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Posted: Aug 24, 2006
Nanoscience and nanotechnology in Latin America
(Nanowerk Spotlight) The year 2005 was an important year for nanoscience and nanotechnology in Latin America. Brazil increased federal funding for its nanotechnology program. In Mexico, the Senate Committee for Science and Technology declared itself in favor of the development of a National Emergency Program for investment in research and teaching of nanotechnology. In Colombia, the National Council of Nanoscience and Nanotechnology was created. But all this was not done without controversy; and it was in Argentina that conflicts in the scientific and political spheres were concentrated, with repercussions in the media. In Argentina, many of the things that took place in a short span of time might take longer than in many other Latin American countries.
Throughout the region, nanotechnology has been recognized as one of the major fields of strategic technological development.
Argentina has centers of excellence in several sectors (physics, chemistry, and medicine) which are working on micro and
nanotechnologies. April 2005 saw the formal launch of the Argentinean Nanotechnology Foundation (“ANF”) with a federal budget of $10 million for five years and a close relationship with Lucent Technologies. The ANF was created by presidential decree, without significant discussion with and among the scientific community, and caused quite a stir. Many were concerned that the ANF would be subject to too much foreign funding and influence. The Argentine Physics Association issued a statement condemning the procedure by which the ANF was created. In parliament, the Committee on Science and Technology of the House of Representatives made a request for information pertaining to the ongoing scientific research with funds from the U.S. Department of Defense. The National Committee on Ethics in Science and Technology issued a statement suggesting the regulation of nanotechnology research and eventually limiting those financed by overseas armed forces.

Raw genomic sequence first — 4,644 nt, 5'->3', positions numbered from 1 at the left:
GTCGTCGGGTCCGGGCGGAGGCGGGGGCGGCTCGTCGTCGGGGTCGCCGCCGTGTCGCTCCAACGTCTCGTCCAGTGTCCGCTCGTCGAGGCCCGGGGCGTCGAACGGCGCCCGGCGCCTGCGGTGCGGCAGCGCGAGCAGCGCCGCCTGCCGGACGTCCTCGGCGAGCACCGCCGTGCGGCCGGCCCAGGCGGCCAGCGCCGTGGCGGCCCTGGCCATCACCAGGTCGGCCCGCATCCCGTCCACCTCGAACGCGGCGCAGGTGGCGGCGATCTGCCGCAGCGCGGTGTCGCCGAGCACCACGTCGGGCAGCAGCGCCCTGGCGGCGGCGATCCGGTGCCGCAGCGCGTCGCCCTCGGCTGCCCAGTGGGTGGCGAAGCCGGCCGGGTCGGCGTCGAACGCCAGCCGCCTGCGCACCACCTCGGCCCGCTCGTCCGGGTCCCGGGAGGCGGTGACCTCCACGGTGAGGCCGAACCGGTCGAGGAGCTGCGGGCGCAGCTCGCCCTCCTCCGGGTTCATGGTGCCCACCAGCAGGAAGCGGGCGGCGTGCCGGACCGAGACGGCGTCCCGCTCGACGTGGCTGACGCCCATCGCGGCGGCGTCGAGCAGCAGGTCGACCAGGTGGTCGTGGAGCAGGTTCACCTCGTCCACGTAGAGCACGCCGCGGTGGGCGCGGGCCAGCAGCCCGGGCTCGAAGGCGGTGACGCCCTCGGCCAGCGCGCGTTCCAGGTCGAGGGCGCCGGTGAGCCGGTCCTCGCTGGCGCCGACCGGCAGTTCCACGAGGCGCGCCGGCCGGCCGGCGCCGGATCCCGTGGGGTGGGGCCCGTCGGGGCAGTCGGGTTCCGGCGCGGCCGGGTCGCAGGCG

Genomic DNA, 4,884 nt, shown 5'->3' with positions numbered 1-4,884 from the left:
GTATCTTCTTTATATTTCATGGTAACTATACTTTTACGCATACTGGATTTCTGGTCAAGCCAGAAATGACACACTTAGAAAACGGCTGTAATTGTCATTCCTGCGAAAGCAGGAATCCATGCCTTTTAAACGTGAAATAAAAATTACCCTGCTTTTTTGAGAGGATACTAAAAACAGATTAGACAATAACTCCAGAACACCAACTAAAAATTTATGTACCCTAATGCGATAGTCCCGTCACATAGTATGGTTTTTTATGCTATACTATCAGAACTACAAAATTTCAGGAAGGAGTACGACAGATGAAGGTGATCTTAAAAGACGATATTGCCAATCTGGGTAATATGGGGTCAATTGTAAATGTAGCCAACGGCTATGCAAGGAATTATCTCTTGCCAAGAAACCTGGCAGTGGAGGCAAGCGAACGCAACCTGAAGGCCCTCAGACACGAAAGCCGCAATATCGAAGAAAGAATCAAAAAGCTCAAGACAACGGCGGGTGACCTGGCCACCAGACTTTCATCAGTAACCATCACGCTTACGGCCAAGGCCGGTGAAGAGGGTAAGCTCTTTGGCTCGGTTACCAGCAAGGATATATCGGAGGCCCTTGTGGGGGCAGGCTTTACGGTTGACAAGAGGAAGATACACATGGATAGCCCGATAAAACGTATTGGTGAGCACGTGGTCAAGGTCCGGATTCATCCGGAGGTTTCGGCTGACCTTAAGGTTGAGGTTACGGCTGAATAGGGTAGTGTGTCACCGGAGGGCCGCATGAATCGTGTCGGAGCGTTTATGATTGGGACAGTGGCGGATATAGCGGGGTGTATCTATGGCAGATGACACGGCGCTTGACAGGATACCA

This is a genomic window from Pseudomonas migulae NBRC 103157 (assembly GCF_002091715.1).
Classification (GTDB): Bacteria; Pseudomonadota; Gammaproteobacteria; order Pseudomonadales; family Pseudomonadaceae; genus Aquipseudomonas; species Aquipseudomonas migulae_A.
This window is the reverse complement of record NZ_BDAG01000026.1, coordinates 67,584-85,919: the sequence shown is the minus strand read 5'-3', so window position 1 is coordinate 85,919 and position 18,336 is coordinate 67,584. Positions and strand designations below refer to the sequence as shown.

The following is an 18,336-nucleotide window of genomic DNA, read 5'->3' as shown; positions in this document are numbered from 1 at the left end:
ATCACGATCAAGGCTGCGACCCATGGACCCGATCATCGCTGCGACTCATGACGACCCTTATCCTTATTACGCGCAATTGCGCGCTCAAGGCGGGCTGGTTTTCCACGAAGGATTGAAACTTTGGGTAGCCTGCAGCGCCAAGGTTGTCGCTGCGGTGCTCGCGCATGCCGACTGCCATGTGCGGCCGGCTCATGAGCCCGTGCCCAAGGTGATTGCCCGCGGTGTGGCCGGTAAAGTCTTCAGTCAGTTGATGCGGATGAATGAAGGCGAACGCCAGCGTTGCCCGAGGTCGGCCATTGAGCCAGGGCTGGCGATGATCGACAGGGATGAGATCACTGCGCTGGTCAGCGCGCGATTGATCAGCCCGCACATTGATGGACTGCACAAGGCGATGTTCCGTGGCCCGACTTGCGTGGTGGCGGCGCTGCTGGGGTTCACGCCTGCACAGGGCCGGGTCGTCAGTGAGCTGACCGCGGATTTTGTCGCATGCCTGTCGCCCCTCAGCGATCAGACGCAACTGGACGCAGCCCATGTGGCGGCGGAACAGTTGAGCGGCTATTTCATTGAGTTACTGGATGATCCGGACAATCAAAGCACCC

Beginning in 2001, Brazil set up four networks for nanostructured materials, nanobiotechnology, molecular nanotechnologies and interfaces, and nanodevices semiconductors and nanostructured materials. In late 2004, a network on Nanotechnology, Society and Environment was created. Also in 2004, the Brazilian federal government released its Pluri-Annual Plan (2004-2007), scheduling around $28 million for the Development of Nanoscience and Nanotechnology (“DNN”) program. The aim of the program is “to develop new products and processes in nanotechnology with a view to increasing the competitiveness of Brazilian industry.” The government reconsidered the original budget during 2005, increasing federal investment for 2005 and 2006 from the original $19 million to around $30 million. In 2005, within the DNN, the BrasilNano Network was also set up. This network is one in which companies and research centers are
involved in order to quicken the industrial and commercial development of nanotechnologies.
Chile has several research groups involved in nanosciences at a number of universities, including the following: the University of Chile’s Institute of Research and Testing of Materials, the Department of Material Engineering and the Advanced Interdisciplinary Research Center for Material Science; Federico Santa Maria Technical University (which studies the physics of condensed matter or nanotechnology, and from whence the Millennium Scientific Nucleus project is run with the help of scientists from many universities in the country); the physics department of Catholic University, which receives financial aid from the Andes Foundation; the government-funded Fondo Nacional de Innovación y Desarrollo
Científico y Tecnológico (“FONDOCYT”); and various international programs
In 2004, the Technical Secretariat (Colciencias) selected eight strategic areas for the development of productivity and